Wilcox is one of the best shooters in this draft class, as he made 43% of his catch and shoot jumpers on the season, which is second best among prospects in our Top-100 rankings. More than just a one-dimensional shooter with his feet set, he is excellent coming off screens (40%, 6th best in Top-100), and also makes a solid 35% of his pull-up attempts (8th best in Top-100). While not a crafty ball-handler or an overly prolific shot-creator, Wilcox has improved his ability to operate in transition, pick and roll and isolation situations this season, which was sorely needed on a Washington team that was lacking for talent this season in the very deep Pac-12. With that said, he's unlikely to emerge as much more than a floor-spacer who attacks unbalanced defenses in close-out situations or in the open floor, as he's not the strongest or most explosive prospect around, and doesn't get to the free throw line very often (4.1 per-40, second worst among SG prospects in DX Top-100).
To a certain extent, what you see is what you get with Wilcox, as at age 23, he's the second oldest player in our Top-100 rankings, and certainly was not a dominant college player even going up against players significantly younger than him pretty much every game. His PER ranks 41st among the 78 collegiates in our Top-100, and he only made the NCAA Tournament once in his career, as a freshman averaging 16 minutes per game. His average size, frame and athleticism doesn't leave him a ton of upside to grow into, particularly on the defensive end, where he does not stand out.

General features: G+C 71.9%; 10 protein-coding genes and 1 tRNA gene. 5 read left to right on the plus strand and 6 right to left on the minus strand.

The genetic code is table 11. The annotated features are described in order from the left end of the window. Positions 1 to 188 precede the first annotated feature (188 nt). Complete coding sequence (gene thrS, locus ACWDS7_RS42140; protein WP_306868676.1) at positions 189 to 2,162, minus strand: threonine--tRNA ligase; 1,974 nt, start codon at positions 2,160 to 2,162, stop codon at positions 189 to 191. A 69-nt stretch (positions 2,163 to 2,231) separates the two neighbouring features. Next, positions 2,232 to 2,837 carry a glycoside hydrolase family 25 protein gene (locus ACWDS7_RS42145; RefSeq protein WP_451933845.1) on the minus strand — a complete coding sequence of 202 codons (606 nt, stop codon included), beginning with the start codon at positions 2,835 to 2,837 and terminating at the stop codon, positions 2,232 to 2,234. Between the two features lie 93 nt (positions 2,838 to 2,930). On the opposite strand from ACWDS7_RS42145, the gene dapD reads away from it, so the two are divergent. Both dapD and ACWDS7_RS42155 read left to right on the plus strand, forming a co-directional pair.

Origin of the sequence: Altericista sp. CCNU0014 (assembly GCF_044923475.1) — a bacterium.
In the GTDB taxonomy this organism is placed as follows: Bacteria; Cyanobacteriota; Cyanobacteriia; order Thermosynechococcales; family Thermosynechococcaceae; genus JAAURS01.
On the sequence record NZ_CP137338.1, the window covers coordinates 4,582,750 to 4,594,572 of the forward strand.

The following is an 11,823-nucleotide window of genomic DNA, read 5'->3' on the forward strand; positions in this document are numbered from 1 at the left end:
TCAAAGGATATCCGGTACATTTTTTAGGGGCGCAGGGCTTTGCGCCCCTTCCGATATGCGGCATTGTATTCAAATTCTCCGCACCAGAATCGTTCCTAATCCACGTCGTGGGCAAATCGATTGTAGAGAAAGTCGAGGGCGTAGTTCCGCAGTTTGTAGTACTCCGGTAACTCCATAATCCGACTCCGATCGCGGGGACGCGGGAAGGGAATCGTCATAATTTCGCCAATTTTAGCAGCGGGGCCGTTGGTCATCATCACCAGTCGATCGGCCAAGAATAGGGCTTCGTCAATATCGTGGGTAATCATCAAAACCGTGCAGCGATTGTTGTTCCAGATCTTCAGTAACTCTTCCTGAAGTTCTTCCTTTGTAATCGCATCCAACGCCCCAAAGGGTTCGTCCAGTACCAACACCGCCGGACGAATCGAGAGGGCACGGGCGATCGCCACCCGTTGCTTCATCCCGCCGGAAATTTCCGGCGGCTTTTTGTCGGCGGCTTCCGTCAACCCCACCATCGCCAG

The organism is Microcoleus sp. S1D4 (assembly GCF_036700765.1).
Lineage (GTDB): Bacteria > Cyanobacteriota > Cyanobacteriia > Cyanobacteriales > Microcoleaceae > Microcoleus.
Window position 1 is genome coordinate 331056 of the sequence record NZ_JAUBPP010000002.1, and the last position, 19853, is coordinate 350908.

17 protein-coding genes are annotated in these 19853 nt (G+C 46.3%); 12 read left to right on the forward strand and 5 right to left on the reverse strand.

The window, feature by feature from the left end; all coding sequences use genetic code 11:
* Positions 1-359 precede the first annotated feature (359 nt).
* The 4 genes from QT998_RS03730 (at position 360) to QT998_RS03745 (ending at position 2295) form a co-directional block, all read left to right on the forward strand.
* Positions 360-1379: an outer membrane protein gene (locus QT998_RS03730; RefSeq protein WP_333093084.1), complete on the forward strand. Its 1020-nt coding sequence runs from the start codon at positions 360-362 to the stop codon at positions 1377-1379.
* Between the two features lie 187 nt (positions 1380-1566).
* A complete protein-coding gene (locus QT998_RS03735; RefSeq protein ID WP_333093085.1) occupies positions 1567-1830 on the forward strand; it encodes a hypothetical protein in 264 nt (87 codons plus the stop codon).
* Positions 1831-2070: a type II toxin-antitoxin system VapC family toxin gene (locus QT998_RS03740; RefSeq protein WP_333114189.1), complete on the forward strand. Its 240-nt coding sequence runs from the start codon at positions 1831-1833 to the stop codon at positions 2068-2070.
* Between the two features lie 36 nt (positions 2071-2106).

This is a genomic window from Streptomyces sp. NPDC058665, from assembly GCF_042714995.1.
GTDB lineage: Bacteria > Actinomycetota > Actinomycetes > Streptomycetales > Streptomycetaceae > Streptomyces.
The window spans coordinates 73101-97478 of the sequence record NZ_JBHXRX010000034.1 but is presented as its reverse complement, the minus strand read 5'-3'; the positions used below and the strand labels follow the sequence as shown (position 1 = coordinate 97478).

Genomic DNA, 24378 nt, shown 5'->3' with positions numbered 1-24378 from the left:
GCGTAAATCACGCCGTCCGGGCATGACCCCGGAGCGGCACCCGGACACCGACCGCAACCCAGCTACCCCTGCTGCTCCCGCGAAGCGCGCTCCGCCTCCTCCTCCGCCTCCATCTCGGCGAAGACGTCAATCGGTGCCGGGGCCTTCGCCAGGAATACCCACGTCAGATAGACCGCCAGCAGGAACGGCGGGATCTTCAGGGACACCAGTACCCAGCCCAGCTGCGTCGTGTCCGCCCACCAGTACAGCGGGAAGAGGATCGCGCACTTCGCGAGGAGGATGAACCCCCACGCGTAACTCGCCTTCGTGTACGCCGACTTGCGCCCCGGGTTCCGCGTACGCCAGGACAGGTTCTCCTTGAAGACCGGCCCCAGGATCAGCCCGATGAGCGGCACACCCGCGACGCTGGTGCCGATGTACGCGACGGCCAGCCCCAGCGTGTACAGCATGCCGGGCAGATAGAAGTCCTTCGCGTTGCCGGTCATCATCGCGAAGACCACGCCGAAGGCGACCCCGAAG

How about you? What do you think? Does this guy have the goods to be a sleeper pick in the NBA Draft? See what the folks of +DraftExpress have to say and always keep up with all 30 +NBA teams right here on +Slap Dog Hoops. Be sure to stay tuned to SDH in the coming weeks as I will be recapping, reviewing and ranking the performances of all thirty teams in the Association in my Worst to First Countdown.